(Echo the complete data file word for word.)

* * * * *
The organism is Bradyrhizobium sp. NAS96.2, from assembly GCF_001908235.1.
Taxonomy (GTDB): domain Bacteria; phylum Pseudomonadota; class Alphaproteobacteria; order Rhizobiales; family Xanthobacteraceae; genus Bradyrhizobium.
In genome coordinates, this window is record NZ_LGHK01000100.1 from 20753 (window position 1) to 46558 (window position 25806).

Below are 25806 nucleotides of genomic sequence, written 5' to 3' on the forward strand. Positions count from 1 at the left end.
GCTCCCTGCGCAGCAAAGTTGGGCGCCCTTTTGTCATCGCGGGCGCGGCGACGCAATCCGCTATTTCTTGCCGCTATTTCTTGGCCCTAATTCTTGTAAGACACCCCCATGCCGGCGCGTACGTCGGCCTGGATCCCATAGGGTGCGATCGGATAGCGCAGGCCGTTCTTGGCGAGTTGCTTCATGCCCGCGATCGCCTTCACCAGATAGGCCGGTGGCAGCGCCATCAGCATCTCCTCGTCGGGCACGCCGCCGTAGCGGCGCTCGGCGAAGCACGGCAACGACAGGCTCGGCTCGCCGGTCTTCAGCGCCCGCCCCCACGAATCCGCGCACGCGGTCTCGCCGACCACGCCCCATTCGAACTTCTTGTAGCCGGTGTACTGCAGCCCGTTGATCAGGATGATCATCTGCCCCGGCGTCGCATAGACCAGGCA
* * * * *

The organism is Bradyrhizobium sp. NAS96.2, from assembly GCF_001908235.1.
Taxonomy (GTDB): domain Bacteria; phylum Pseudomonadota; class Alphaproteobacteria; order Rhizobiales; family Xanthobacteraceae; genus Bradyrhizobium.
In genome coordinates, this window is record NZ_LGHK01000100.1 from 20753 (window position 1) to 46558 (window position 25806).

Below are 25806 nucleotides of genomic sequence, written 5' to 3' on the forward strand. Positions count from 1 at the left end.
GCTCCCTGCGCAGCAAAGTTGGGCGCCCTTTTGTCATCGCGGGCGCGGCGACGCAATCCGCTATTTCTTGCCGCTATTTCTTGGCCCTAATTCTTGTAAGACACCCCCATGCCGGCGCGTACGTCGGCCTGGATCCCATAGGGTGCGATCGGATAGCGCAGGCCGTTCTTGGCGAGTTGCTTCATGCCCGCGATCGCCTTCACCAGATAGGCCGGTGGCAGCGCCATCAGCATCTCCTCGTCGGGCACGCCGCCGTAGCGGCGCTCGGCGAAGCACGGCAACGACAGGCTCGGCTCGCCGGTCTTCAGCGCCCGCCCCCACGAATCCGCGCACGCGGTCTCGCCGACCACGCCCCATTCGAACTTCTTGTAGCCGGTGTACTGCAGCCCGTTGATCAGGATGATCATCTGCCCCGGCGTCGCATAGACCAGGCA